The Registrar will arrange the schedule so that no student writes more than two final examinations in one 24 hour period.  

For example, if a student has final examinations scheduled in three consecutive examination periods - such as on Day 1 at 2 pm and 7 pm, and on Day 2 at 9 am - the Registrar will move one of the examinations. 

If a student has examinations scheduled only on two consecutive examination periods, with at least one period between examination groups - such as on Day 1 at 2 pm and 7 pm, and on Day 2 at 2 pm and 7 pm – the Registrar will not move any of the examinations.

Conflicts for common examinations:

Any student conflicts created by scheduling common final examinations between two or more classes will be accommodated by the instructors of those classes.

Warning about other commitments:

Final examinations may be scheduled at any time during examination periods; until the schedule has been finalized and posted, students and instructors should avoid making travel or other professional or personal commitments for this period.

Warning about withdrawal:

Students cannot withdraw from a class after the withdrawal deadline for that class.   

7.4 Conduct and invigilation of examinations:

All regulations for the invigilation of final examinations can apply to the invigilation of mid-term examinations.

It is expected that invigilators will be present while students are sitting for examinations, readily available to answer questions from students, and will monitor and report any instances of academic or non-academic misconduct according to the Regulations on Student Academic Misconduct and the Standard of Student Conduct in Non-Academic Matters.  Invigilators shall familiarize themselves with all related regulations and policies.

Invigilation:

Normally, the class instructor of record is expected to invigilate their examinations.  If the instructor is not available, in so much as it is possible it is the responsibility of the instructor and the Department Head, or Dean in non-departmentalized Colleges, to ensure the examination is invigilated by a qualified replacement that is familiar with the subject of the examination.  The process by which backup or additional invigilation is provided should be established by the Department Head, or Dean in non-departmentalized Colleges.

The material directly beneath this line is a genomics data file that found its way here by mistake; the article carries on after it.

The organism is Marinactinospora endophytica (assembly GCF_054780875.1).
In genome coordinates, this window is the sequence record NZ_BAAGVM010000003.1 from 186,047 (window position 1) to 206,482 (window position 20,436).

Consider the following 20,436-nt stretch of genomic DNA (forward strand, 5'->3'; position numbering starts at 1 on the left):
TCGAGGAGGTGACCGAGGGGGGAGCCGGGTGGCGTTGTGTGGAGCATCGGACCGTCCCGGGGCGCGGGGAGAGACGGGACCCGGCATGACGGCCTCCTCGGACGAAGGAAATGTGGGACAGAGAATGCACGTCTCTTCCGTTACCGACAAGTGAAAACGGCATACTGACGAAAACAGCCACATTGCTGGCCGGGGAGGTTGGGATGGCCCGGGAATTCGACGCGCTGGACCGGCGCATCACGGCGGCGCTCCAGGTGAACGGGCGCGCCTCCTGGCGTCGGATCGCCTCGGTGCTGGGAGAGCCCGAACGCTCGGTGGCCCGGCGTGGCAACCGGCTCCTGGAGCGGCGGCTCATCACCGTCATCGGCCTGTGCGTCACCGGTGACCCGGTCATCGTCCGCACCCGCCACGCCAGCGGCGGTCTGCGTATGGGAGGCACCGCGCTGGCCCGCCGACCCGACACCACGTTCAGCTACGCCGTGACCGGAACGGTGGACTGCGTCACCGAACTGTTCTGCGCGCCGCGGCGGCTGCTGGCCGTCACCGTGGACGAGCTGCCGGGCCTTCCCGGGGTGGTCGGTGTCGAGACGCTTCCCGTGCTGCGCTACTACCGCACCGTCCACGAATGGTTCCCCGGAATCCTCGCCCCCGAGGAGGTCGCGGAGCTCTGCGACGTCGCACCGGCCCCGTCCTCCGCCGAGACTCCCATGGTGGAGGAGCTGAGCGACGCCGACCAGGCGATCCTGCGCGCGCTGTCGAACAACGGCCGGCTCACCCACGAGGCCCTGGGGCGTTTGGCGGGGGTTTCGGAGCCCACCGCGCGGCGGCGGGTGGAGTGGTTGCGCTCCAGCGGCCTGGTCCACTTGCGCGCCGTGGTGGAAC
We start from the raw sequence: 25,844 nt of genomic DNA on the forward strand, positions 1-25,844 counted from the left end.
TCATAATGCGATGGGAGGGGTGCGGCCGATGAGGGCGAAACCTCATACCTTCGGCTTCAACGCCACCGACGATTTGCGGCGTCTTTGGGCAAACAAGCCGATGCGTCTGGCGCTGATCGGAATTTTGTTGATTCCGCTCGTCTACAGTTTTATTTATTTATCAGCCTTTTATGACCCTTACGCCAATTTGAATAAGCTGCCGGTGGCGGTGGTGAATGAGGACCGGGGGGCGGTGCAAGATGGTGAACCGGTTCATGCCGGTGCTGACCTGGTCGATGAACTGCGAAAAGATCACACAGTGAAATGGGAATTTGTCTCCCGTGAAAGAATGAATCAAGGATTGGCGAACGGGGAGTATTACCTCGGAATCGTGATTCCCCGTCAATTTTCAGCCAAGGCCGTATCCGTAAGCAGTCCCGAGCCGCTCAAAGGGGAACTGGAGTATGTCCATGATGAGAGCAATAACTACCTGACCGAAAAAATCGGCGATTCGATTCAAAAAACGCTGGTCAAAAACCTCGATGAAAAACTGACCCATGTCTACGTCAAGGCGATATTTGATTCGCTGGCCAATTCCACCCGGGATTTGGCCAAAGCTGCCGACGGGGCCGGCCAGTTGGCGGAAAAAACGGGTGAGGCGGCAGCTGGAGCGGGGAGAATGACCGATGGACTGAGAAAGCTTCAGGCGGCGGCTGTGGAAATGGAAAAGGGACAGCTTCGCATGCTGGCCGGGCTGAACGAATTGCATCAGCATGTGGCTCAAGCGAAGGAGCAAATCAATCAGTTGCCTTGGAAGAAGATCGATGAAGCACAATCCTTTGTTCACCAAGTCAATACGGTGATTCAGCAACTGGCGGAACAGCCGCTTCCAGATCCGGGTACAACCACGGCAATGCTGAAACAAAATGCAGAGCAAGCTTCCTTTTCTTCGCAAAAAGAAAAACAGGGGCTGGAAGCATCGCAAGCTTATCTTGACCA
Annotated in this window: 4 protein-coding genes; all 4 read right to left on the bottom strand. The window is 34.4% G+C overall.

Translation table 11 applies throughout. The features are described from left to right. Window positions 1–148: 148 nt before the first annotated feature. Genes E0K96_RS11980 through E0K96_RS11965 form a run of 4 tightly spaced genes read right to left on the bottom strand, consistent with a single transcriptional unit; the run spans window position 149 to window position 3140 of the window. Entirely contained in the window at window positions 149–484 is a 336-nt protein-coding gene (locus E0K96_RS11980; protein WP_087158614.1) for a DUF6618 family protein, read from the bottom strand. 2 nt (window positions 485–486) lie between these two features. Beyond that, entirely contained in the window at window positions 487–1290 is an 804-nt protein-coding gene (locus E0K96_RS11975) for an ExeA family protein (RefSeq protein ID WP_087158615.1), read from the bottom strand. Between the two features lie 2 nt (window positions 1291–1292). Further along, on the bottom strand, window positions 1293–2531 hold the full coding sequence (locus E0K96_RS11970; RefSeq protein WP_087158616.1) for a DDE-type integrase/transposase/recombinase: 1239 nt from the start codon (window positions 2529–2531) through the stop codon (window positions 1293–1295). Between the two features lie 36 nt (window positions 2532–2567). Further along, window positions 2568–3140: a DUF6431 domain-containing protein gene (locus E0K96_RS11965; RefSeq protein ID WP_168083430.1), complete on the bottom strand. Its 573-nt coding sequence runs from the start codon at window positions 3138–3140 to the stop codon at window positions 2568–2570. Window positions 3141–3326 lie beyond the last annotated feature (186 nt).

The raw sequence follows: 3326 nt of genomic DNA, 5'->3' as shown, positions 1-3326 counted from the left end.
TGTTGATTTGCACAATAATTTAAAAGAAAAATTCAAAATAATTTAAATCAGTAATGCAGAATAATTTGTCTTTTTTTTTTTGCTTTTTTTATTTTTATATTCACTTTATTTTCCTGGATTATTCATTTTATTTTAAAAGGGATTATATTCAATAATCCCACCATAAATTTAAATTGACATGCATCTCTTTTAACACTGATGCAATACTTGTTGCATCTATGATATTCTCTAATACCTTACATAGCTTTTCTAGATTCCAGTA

It is recommended that a Department, or non-departmentalized College, supply a sufficient number of invigilators as is appropriate for the size of the class, depending on the nature of the examination.

Invigilators may use a seating plan for their examinations which requires students to sit at a particular desk or table.  In addition, invigilators may move any student to another desk or table in the examination room at any time before or during an examination.

Proctors provided by the Registrar in gymnasiums, for deferred and supplemental examinations, for examinations accommodated by Disability Services for Students, for religious accommodation, or by any other academic or administrative unit for any similar examination invigilation situation exercise the same authority to enforce these regulations as the instructor of the class.  However, in such invigilation circumstances, proctors cannot be expected to provide answers to questions specific to the examination in the same manner as the class instructor.

30-minute rule:

Students should not be allowed to leave the examination room until 30 minutes after the start of the examination.  The invigilator may also deny entrance to a student if they arrive later than 30 minutes after the start of the examination.   A student denied admission to the examination under this regulation may apply to their College for a deferred final examination; such application will be subject to consideration under the usual criteria for that College.

With the exception of use of the washroom, invigilators can, at their discretion, deny students leave of the examination room for a period of time prior to the end of the examination.  Students who are finished during this time should remain seated at their desk or table until the invigilator informs the class that the examination is over and they can leave.

Identification:

Students sitting for examinations are required to confirm their identities by providing their student ID numbers and names on their examination papers, and by presenting their University-issued student ID cards during the examination and upon signing the Tally Sheet when leaving the examination, or both.

During the examination, invigilators can require students to place their student ID card on the desk or table where the student is writing the examination, in plain view for invigilators to check.    Invigilators may ask for additional photographic ID if the student does not have a student ID card or if they deem the student ID card insufficient to confirm a student’s identity.